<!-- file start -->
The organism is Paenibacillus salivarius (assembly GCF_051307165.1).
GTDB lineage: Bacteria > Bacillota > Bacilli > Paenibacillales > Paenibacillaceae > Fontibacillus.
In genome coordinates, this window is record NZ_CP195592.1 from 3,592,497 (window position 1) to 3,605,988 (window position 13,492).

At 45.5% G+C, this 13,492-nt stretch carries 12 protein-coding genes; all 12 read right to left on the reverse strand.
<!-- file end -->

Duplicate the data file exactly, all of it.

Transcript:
The organism is Paenibacillus salivarius (assembly GCF_051307165.1).
GTDB lineage: Bacteria > Bacillota > Bacilli > Paenibacillales > Paenibacillaceae > Fontibacillus.
In genome coordinates, this window is record NZ_CP195592.1 from 3,592,497 (window position 1) to 3,605,988 (window position 13,492).

At 45.5% G+C, this 13,492-nt stretch carries 12 protein-coding genes; all 12 read right to left on the reverse strand.